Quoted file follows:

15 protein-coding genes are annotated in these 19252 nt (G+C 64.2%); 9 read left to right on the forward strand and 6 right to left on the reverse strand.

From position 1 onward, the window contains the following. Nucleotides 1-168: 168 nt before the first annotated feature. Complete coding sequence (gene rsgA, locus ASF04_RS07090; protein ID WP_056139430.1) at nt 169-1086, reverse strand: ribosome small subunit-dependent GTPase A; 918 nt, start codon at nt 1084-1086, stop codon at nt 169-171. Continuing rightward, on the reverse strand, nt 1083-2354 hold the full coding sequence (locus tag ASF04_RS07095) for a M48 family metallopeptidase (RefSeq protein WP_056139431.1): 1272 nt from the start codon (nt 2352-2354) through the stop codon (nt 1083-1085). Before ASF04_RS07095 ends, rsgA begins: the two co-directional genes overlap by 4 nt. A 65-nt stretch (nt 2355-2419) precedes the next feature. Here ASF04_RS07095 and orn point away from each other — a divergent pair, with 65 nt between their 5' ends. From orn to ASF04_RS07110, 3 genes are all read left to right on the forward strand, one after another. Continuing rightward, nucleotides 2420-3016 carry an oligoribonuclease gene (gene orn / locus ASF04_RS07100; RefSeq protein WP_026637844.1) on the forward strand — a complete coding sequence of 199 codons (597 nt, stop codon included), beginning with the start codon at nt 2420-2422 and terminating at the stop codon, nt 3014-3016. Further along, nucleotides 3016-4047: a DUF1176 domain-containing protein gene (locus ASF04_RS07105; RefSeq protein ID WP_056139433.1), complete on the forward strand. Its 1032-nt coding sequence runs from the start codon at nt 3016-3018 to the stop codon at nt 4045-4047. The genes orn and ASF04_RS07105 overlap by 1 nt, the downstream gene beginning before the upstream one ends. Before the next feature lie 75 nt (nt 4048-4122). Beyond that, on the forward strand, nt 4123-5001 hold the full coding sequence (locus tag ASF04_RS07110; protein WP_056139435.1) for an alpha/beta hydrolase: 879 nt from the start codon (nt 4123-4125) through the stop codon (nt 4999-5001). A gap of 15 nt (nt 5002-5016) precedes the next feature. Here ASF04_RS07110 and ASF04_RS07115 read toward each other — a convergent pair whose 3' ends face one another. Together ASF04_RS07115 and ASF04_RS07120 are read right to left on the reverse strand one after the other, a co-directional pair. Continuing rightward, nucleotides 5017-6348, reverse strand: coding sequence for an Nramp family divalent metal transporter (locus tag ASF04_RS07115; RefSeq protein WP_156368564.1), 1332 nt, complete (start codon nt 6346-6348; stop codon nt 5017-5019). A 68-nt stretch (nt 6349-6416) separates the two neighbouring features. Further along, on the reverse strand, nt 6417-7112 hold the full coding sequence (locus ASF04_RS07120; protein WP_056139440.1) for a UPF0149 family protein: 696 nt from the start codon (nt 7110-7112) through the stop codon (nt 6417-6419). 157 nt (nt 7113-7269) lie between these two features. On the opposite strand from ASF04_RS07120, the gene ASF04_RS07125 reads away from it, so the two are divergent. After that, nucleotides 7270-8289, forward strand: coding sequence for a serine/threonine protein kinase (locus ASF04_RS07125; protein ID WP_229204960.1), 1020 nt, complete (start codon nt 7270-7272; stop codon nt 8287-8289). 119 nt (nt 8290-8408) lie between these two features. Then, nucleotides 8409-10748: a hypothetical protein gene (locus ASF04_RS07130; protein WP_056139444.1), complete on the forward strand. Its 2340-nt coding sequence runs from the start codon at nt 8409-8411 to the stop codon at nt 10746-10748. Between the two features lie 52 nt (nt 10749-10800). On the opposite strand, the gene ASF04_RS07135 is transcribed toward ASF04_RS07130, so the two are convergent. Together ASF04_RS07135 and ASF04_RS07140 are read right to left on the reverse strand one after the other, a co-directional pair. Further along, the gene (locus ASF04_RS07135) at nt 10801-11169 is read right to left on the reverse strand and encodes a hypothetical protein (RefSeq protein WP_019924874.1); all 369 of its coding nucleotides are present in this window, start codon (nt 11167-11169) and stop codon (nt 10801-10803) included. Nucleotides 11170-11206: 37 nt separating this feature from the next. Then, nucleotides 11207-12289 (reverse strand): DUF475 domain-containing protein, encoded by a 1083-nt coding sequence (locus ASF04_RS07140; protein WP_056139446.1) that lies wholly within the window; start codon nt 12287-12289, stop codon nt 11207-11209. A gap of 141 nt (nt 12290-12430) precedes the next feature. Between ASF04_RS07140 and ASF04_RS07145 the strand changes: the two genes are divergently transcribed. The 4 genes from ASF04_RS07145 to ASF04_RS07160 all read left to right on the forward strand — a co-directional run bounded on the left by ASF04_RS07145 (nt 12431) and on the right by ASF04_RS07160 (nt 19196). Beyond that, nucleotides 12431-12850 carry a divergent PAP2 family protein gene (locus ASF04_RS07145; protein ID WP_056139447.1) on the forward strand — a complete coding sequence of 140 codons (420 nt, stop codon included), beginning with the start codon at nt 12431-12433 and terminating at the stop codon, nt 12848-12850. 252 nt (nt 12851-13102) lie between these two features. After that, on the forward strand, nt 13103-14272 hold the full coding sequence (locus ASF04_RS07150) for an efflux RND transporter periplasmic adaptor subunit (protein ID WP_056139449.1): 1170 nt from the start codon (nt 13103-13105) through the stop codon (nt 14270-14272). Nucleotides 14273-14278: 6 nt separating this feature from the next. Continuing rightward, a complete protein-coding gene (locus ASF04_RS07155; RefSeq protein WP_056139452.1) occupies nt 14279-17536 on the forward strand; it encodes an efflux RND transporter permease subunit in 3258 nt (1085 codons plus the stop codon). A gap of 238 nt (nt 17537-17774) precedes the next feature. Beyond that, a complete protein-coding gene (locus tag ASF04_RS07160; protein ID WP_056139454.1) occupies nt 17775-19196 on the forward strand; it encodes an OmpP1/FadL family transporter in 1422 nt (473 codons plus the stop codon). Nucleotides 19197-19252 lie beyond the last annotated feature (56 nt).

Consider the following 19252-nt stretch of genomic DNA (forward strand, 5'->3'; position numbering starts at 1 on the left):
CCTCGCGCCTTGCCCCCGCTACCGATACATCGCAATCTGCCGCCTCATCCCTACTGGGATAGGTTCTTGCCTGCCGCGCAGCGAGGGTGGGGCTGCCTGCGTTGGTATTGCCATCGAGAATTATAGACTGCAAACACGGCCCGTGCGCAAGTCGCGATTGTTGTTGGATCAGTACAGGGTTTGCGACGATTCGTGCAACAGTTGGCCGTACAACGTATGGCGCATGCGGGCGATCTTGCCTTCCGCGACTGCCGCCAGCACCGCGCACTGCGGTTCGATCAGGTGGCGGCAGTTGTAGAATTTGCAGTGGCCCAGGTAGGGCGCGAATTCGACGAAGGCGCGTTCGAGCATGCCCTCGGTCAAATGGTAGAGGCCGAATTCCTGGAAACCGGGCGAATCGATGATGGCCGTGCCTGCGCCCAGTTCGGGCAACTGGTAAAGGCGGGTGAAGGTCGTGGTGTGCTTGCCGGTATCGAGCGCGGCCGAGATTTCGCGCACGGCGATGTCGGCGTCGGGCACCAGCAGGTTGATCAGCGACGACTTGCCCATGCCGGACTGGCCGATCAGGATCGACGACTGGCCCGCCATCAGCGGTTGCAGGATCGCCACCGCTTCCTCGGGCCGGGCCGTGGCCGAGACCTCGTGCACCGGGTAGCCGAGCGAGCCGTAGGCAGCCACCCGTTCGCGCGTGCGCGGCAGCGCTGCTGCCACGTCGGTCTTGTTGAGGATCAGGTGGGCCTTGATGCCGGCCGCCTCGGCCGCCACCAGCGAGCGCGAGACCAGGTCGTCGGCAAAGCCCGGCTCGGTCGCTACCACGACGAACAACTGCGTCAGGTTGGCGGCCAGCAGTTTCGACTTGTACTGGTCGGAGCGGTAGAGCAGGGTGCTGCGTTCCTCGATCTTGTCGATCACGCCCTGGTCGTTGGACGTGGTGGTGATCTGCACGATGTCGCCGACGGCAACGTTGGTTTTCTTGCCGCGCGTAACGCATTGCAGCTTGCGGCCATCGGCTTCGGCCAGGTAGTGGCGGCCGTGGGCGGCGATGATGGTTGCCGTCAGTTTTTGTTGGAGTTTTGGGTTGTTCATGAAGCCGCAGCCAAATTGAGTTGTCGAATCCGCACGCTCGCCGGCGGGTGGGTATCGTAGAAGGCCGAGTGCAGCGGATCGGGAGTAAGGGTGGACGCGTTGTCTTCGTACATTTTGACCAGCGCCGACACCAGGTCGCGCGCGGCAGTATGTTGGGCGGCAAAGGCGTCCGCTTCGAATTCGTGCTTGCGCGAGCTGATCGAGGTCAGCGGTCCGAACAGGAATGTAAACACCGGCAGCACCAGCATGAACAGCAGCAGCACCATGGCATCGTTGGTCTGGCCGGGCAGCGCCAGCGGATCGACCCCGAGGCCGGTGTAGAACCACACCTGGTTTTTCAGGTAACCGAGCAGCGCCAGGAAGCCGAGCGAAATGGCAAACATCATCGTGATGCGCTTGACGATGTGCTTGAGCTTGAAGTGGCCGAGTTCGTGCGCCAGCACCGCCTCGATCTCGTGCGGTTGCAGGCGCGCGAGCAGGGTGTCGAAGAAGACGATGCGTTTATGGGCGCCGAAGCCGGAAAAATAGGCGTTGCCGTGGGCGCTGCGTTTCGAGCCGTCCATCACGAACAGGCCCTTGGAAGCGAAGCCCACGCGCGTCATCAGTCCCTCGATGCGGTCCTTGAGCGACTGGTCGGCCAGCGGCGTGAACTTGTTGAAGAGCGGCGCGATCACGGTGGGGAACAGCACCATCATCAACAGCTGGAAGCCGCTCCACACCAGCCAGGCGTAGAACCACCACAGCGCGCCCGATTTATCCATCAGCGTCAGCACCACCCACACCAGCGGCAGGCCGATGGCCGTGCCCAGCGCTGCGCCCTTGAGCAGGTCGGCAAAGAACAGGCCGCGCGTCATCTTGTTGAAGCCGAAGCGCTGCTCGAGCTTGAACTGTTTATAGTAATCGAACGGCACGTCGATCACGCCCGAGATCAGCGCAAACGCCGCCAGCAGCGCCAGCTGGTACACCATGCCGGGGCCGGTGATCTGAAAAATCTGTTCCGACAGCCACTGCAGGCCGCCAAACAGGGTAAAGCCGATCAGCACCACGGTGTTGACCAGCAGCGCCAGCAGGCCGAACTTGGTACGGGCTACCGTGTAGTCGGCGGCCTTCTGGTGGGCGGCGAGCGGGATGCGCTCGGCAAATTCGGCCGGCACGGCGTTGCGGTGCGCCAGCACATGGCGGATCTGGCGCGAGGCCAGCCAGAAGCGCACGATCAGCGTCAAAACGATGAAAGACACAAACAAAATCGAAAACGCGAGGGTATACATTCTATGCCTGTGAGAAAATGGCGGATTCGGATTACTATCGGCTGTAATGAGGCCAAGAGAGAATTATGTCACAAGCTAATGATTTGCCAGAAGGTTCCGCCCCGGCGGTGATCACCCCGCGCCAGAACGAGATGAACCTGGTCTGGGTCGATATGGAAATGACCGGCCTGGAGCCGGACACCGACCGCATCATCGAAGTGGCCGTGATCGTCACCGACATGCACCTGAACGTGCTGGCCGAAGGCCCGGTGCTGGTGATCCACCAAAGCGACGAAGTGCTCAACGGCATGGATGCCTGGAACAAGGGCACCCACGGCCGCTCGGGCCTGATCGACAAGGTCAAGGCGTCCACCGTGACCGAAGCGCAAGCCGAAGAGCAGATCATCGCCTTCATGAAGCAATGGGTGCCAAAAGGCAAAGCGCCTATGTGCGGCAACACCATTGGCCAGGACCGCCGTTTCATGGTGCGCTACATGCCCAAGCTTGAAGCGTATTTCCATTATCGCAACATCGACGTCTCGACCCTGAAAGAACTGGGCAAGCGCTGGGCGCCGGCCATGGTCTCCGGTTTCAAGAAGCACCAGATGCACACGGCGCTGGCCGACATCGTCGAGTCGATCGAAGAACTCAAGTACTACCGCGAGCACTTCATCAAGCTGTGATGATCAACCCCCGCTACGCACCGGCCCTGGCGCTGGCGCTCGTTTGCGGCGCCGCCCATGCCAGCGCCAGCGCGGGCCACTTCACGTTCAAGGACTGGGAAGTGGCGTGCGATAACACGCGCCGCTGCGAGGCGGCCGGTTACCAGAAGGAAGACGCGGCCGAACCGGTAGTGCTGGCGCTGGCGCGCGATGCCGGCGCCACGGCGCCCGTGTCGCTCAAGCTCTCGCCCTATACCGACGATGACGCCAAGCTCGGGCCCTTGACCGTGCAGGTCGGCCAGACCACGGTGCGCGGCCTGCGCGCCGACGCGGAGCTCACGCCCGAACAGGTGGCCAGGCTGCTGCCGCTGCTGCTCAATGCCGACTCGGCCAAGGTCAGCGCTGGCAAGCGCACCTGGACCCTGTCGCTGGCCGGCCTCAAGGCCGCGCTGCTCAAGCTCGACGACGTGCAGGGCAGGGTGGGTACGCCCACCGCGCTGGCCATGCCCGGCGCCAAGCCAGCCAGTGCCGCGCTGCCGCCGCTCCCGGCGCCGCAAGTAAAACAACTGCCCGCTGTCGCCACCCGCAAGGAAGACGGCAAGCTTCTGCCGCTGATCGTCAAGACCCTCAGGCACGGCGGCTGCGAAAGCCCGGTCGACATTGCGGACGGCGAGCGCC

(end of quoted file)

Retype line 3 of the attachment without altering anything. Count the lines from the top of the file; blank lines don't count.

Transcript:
Consider the following 19252-nt stretch of genomic DNA (forward strand, 5'->3'; position numbering starts at 1 on the left):